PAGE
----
Ronald Lauder’s RWL Water to merge with Israeli firm Emefcy

The Caesarea-based Emefcy boasts an innovative sewage treatment technology.

Ronald Lauder (photo credit: Courtesy)
Ronald Lauder
(photo credit: Courtesy)
The New York-based RWL Water, founded by Jewish-American philanthropist Ronald Lauder, will be merging with Israeli sewage treatment firm Emefcy in an approximately $100 million deal.
The companies will be coming together to form a venture called Fluence Corporation Limited, with the purpose of creating “a global provider of innovative, decentralized water and wastewater treatment solutions for both municipal and industrial applications,” they announced on Friday. Emefcy – listed on the Australian Securities Exchange – will be issuing 100.5 million new ordinary stock shares as the purchase consideration for all of RWL’s equity interests, while Lauder is committing to acquire an additional $20m. worth of shares, pursuant to the agreement.
“By creating Fluence, we are now taking RWL Water and Emefcy to the next level through the unique combination of breakthrough innovations and rapid deployment of standardized solutions by proven teams,” said Lauder, whose ownership of the combined entity will be about 34%. “I look forward to remaining a significant shareholder of Fluence and seeing the fulfillment of the legacy I set out to create in the water space by originally establishing RWL Water.”
RWL Water specializes in deploying scalable water treatment solutions in the desalination, wastewater, waste-to-energy and reuse sectors, and has built more than 7,000 installations around the world.
The Caesarea-based Emefcy, meanwhile, boasts an innovative sewage treatment technology that employs significantly less energy than typical facilities. The company’s Membrane Aerated Biofilm Reactor (MABR) uses water-tight membranes that enable the diffusion of oxygen into the wastewater without requiring a high-energy compressor – using 80% less energy than conventional plants and reducing sludge by up to 50%, according to the company.
Thus far, Emefcy’s MABR system is up and running at a municipal treatment plant in St. Thomas, in the US Virgin Islands, as well as in facilities in Israel.
In addition, the company has two sites under construction in Ethiopia – one in an Addis Ababa residential neighborhood and a second at Mekelle University’s Ayder Hospital in Tigray.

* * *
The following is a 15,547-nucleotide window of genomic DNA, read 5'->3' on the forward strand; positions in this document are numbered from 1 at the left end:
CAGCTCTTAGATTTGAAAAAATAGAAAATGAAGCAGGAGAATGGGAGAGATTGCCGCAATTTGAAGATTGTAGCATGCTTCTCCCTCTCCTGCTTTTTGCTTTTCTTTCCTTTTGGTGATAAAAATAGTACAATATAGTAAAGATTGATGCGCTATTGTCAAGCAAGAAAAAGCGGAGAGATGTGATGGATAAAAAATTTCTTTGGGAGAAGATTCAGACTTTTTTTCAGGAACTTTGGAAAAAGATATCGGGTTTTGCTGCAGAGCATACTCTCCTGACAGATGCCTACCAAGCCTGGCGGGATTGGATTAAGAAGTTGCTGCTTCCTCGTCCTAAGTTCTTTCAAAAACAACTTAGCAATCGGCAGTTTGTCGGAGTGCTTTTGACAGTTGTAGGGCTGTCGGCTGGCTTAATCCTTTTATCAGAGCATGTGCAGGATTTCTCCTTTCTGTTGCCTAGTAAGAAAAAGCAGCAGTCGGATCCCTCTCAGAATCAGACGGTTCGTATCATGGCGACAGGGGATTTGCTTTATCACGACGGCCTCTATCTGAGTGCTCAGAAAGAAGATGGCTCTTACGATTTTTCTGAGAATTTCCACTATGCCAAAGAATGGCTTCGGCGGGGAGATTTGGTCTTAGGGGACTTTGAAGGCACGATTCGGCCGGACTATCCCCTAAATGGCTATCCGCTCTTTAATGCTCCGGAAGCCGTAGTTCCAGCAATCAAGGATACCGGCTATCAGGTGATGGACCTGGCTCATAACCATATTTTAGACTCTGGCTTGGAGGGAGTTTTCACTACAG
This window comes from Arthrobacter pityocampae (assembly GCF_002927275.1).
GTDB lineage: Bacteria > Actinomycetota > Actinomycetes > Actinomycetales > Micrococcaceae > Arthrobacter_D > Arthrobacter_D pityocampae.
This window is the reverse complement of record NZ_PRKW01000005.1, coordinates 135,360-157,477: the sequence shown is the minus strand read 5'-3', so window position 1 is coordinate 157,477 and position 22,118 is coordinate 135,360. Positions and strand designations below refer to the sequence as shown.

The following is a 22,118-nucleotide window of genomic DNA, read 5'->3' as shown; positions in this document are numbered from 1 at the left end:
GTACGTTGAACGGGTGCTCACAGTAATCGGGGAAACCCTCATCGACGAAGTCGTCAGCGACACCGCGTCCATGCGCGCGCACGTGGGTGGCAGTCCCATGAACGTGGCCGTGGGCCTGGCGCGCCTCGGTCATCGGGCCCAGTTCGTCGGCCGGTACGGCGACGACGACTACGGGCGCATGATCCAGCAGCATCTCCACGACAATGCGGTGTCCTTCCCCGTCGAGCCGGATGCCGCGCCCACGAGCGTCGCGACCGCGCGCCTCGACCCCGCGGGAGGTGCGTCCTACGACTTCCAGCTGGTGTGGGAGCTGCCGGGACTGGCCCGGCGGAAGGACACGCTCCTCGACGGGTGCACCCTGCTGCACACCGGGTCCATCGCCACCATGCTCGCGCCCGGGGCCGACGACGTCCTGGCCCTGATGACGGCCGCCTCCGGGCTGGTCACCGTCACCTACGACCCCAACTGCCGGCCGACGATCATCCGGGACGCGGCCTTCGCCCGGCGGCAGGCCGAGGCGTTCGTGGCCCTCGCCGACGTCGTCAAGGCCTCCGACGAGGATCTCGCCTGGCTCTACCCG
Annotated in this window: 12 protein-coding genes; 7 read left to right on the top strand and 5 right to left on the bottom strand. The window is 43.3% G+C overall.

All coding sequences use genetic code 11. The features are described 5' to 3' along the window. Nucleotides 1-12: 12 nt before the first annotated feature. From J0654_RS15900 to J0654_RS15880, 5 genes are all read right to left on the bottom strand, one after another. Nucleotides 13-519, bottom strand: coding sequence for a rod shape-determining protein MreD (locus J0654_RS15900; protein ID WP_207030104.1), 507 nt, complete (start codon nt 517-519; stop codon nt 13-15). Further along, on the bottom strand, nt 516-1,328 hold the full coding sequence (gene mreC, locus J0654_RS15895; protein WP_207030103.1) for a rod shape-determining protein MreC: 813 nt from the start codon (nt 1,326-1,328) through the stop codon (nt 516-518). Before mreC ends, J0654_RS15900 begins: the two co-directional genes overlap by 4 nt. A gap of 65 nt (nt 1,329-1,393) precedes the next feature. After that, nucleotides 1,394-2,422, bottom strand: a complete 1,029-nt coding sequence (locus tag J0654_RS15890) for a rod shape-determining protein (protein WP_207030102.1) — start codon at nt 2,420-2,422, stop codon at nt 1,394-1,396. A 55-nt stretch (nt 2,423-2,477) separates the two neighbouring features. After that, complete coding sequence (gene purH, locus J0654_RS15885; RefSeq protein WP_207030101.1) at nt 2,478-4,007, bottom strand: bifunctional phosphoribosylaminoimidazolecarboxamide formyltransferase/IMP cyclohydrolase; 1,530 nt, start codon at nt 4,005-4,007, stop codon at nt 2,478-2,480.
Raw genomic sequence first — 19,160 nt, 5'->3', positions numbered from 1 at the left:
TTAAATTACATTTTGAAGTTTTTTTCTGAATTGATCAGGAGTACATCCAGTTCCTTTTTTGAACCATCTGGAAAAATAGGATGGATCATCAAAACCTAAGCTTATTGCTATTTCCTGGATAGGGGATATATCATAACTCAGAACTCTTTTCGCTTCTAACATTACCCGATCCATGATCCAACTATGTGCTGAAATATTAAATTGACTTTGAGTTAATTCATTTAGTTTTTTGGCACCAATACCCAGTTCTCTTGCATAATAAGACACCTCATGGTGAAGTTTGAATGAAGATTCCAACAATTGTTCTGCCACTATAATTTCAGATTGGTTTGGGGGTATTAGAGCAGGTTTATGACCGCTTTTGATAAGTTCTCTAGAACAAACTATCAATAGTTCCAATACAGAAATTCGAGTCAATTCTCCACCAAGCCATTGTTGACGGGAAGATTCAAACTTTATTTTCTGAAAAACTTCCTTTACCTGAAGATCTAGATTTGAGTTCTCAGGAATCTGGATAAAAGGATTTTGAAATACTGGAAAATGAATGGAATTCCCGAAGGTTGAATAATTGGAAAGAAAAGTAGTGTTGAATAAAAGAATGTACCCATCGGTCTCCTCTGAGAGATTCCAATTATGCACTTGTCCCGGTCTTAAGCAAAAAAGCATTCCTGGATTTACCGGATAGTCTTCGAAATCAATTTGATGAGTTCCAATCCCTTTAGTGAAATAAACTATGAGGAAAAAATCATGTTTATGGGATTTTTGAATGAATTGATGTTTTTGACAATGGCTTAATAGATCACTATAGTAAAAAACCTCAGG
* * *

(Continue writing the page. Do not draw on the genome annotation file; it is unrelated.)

About two weeks ago, Emefcy announced plans for commercial deployment in China, after signing a memorandum of understanding to develop a wastewater treatment plant in the Zhejiang Province over the next three months. The company has previously signed four distribution agreements and initiated a demonstration plant in the country.
While Emefcy and RWL Water only announced the merger last week, the two companies declared their intentions to work together in April. At the time, the firms said they would soon be collaborating to provide a variety of “plug-and-play” sewage treatment options to remote villages in China.
Fluence will be focusing on developing water and wastewater solutions for “the rapidly growing market for decentralized treatment,” the partners said.
The firms cited the massive Chinese rural wastewater treatment market in particular as a target sector, as well as markets in other water-stressed regions, like the United States, the Middle East and Latin America.
Emefcy CEO Eytan Levy, who will serve as Fluence’s president in charge of products and innovation, told The Jerusalem Post that the merger will meld Emefcy’s “powerhouse of innovation” with RWL’s “outstanding execution capabilities.” Much of the innovation will continue to take place in Israel, as about a third of the New York-based firm’s workers will be based in Caesarea, he added.
By capitalizing on the unique abilities of both firms, Fluence will be able to deliver “high added value advanced technologies to the market” and thereby increase turnover and profitability, according to Levy.
“I think it’s a rare combination of capabilities that creates a synergy, because there is no overlap in the current activity of the two companies before the merger,” he said. “Combining the two creates a strong, unified company that has all these capabilities in-house.”